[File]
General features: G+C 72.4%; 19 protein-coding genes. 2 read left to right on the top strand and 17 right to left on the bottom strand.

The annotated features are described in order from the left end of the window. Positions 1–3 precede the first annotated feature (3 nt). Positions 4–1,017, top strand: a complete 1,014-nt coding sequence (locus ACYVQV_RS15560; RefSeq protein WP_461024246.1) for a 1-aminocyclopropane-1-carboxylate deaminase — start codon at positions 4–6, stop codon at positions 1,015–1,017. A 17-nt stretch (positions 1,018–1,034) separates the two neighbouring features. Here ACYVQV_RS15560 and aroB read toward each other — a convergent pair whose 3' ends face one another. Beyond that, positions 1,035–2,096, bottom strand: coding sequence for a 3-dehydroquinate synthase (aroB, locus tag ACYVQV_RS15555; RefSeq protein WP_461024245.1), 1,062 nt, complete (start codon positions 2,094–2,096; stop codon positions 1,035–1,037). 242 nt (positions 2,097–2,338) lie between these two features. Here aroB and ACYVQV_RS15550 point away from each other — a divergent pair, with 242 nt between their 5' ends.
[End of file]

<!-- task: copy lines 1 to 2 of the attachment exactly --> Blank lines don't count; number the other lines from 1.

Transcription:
General features: G+C 72.4%; 19 protein-coding genes. 2 read left to right on the top strand and 17 right to left on the bottom strand.

The annotated features are described in order from the left end of the window. Positions 1–3 precede the first annotated feature (3 nt). Positions 4–1,017, top strand: a complete 1,014-nt coding sequence (locus ACYVQV_RS15560; RefSeq protein WP_461024246.1) for a 1-aminocyclopropane-1-carboxylate deaminase — start codon at positions 4–6, stop codon at positions 1,015–1,017. A 17-nt stretch (positions 1,018–1,034) separates the two neighbouring features. Here ACYVQV_RS15560 and aroB read toward each other — a convergent pair whose 3' ends face one another. Beyond that, positions 1,035–2,096, bottom strand: coding sequence for a 3-dehydroquinate synthase (aroB, locus tag ACYVQV_RS15555; RefSeq protein WP_461024245.1), 1,062 nt, complete (start codon positions 2,094–2,096; stop codon positions 1,035–1,037). 242 nt (positions 2,097–2,338) lie between these two features. Here aroB and ACYVQV_RS15550 point away from each other — a divergent pair, with 242 nt between their 5' ends.